Learning Mandarin Chinese with Fluent Forever Methodology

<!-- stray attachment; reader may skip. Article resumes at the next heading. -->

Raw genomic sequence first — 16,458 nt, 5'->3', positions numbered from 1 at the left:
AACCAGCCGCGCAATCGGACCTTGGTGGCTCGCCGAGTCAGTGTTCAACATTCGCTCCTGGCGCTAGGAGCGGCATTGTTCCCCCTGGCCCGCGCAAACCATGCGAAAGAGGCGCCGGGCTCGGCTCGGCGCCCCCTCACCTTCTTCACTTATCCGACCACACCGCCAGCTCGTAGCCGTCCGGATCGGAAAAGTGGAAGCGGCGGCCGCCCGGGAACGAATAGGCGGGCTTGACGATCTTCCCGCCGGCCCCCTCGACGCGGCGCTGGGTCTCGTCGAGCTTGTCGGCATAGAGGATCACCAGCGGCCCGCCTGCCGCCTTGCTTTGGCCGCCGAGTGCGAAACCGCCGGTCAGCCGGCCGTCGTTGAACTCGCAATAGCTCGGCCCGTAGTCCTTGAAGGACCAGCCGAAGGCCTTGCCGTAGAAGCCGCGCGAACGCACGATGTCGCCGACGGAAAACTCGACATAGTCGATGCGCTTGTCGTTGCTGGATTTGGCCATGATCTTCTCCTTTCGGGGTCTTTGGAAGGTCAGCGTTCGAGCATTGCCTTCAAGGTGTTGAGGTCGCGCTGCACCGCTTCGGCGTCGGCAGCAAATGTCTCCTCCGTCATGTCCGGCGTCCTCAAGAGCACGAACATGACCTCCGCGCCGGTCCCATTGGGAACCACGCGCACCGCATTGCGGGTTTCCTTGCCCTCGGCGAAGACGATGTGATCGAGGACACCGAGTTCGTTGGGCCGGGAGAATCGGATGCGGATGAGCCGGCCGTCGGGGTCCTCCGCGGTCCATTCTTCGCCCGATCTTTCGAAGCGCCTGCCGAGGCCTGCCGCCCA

Hi. I'd love to hear from anyone else who's using, or thinking of using, Fluent Forever's methodology to try and study Mandarin Chinese. I've been poking around and browsing in (it'd be too much to say "studying) Chinese for a while now, not very seriously, and FF has inspired me to make a more determined stab at the language. But from what I have learned about Mandarin, I think there will be some real challenges in applying FFM to the writing system. Which is not to despair. From what I've seen, Chinese has two particular challenges for English-native learners: the pronunciation system & the writing system. (Whereas vocabulary & grammar are no more than ordinarily difficult.) I am particularly looking forward to using the pronunciation trainer to work on the pronunciation system, since that is one of the real challenges. (Everyone talks about the tones, which is a real thing, but the phonemes are also really hard, making lots of distinctions unfamiliar to English-trained ears.) But the writing system is a whole 'nother thing. GW writes in Chapter 3 that "when you're not sure about the way your language sounds, you're stuck learning two languages instead of one". I think this is inevitably true for Mandarin Chinese; learning the sound system just keeps you from having to learn three languages (the oral one, pinyin and hanzi). GW has some optimistic notes about the phonological elements of Hanzi, but I think they are, well, unrealistic. The phonological elements are unreliable, often missing, and often wildly out of date. So this creates a unusual challenge in learning Chinese. Anyway, I'd love to hear others' thoughts on this, or experiences, or techniques. Thanks!